Format

Send to

Choose Destination
Liver Int. 2019 Aug;39(8):1490-1503. doi: 10.1111/liv.14182. Epub 2019 Jul 10.

Family history of liver cancer may modify the association between HBV infection and liver cancer in a Chinese population.

Author information

1
Department of Epidemiology, Fielding School of Public Health, University of California, Los Angeles, California.
2
Department of Epidemiology, School of Public Health, Fudan University, Shanghai, China.
3
Jiangsu Provincial Center for Disease Control and Prevention, Nanjing, Jiangsu, China.
4
Dafeng Center for Disease Control and Prevention, Dafeng, Jiangsu, China.
5
Ganyu Center for Disease Control and Prevention, Ganyu, Jiangsu, China.
6
Chuzhou County Center for Disease Control and Prevention, Chuzhou, Jiangsu, China.
7
Tongshan County Center for Disease control and Prevention, Tongshan, Jiangsu, China.
8
Jonsson Comprehensive Cancer Center, UCLA, Los Angeles, California.
9
School of Nursing, UCLA, Los Angeles, California.
10
Department of Epidemiology and Environmental Health, School of Public Health and Health Professions, University at Buffalo, The State University of New York, Buffalo, New York.
11
Department of Epidemiology, School of Public Health, Peking University, Beijing, China.
12
Center for Human Nutrition, David Geffen School of Medicine, UCLA, Los Angeles, California.

Abstract

BACKGROUND & AIMS:

The potential interaction between family history of liver cancer and HBV infection on liver cancer has not been fully examined.

METHODS:

We conducted a population-based case-control study composed of 2011 liver cancer cases and 7933 controls in Jiangsu province, China from 2003 to 2010. Data on major risk or protective factors were collected and HBV/HCV sero-markers were assayed using blood samples. Semi-Bayes (SB) adjustments were applied to provide posterior estimates.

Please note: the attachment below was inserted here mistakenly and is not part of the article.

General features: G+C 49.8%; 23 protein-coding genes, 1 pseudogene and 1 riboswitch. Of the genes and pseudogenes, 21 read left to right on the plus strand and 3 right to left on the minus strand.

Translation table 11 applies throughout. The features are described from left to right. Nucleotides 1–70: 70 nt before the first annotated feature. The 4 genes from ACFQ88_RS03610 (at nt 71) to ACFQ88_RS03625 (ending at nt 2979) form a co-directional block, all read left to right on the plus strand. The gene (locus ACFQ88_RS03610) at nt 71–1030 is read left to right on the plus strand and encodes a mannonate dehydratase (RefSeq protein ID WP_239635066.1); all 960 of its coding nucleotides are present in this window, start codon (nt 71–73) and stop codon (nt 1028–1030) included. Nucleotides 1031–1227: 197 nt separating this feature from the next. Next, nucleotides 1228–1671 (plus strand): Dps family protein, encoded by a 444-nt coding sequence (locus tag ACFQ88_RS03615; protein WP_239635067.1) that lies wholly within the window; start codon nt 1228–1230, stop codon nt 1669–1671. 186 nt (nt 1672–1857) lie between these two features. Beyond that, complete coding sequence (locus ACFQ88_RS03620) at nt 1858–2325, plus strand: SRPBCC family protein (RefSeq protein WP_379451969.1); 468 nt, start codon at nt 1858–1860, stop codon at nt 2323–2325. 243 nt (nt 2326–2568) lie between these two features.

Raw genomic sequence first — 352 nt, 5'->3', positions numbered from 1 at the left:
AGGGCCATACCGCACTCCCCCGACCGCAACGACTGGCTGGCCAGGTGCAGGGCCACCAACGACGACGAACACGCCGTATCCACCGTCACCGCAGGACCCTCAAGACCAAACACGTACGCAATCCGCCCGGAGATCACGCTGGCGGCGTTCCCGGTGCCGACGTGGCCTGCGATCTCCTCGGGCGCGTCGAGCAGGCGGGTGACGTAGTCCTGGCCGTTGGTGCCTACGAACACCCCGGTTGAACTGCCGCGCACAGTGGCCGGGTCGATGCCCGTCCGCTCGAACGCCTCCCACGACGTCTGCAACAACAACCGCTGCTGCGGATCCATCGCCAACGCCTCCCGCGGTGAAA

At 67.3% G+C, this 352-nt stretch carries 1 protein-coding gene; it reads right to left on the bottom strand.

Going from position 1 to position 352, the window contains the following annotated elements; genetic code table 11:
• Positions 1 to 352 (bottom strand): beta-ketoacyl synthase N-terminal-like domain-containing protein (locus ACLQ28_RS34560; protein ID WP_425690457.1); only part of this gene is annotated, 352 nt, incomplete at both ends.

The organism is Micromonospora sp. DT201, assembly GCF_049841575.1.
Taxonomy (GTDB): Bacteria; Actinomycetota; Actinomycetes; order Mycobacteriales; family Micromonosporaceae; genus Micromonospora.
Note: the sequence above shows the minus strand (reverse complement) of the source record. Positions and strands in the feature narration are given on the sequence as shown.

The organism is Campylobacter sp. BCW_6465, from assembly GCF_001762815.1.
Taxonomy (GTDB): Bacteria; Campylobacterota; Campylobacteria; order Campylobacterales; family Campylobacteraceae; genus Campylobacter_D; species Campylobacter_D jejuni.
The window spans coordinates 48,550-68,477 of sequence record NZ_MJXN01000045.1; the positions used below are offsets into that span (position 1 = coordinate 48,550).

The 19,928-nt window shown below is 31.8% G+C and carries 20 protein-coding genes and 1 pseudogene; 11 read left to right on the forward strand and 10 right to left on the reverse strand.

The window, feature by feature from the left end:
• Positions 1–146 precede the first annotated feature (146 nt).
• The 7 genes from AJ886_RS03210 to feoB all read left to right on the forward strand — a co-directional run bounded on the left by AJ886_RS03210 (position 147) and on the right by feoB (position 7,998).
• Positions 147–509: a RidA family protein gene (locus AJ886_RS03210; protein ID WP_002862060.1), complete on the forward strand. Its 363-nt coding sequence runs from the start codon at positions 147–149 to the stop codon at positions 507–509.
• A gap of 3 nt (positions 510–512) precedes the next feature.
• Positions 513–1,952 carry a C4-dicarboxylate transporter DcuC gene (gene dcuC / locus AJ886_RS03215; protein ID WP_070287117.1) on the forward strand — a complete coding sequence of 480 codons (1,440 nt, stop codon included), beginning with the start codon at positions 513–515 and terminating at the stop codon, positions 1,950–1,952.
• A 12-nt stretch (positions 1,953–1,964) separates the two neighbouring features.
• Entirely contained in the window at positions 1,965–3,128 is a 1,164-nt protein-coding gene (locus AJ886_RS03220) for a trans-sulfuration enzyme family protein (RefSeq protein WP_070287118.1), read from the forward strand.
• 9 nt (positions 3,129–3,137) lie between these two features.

RESULTS:

Both family history of liver cancer (adjusted odds ratios [OR]: 4.32, 95% confidence intervals [CI]: 3.25-5.73) and hepatitis B surface antigen (HBsAg) positivity (adjusted OR: 9.94, 95% CI: 8.33-11.87) were strongly associated with liver cancer development. For individuals with different combinations of serological markers, the adjusted ORs were 8.45 (95% CI: 5.16-13.82) for HBsAg- and HBcAb-positive; 7.57 (95% CI: 4.87-11.77) for HBsAg-, HBeAg- and HBcAb-positive; and 3.62 (95% CI: 2.47-5.31) for HBsAg-, HBeAb- and HBcAb-positive, compared to all negatives in HBV serological markers. One log increase in HBV DNA level was associated with 17% increased risk (adjusted OR: 1.17, 95% CI: 1.03-1.32). The SB-adjusted OR of HBV-positive individuals with family history of liver cancer was 41.34 (95% posterior interval [PI]: 23.69-72.12) compared with those HBV-negative without family history. Relative excess risk due to additive interaction, the attributable proportion and synergy index were 73.13, 0.87 and 8.04 respectively. Adjusted ratio of OR for multiplicative interaction was 2.84 (95% CI: 1.41-5.75).

CONCLUSIONS:

Super-additive and super-multiplicative interactions may exist between family history of liver cancer and HBV infection on the development of liver cancer.

KEYWORDS:

family history; hepatitis B Virus; hepatocellular carcinoma; interaction; serological marker

PMID:
31228882
PMCID:
PMC6705127
[Available on 2020-08-01]
DOI:
10.1111/liv.14182

Supplemental Content

Full text links

Icon for Wiley
Loading ...
Support Center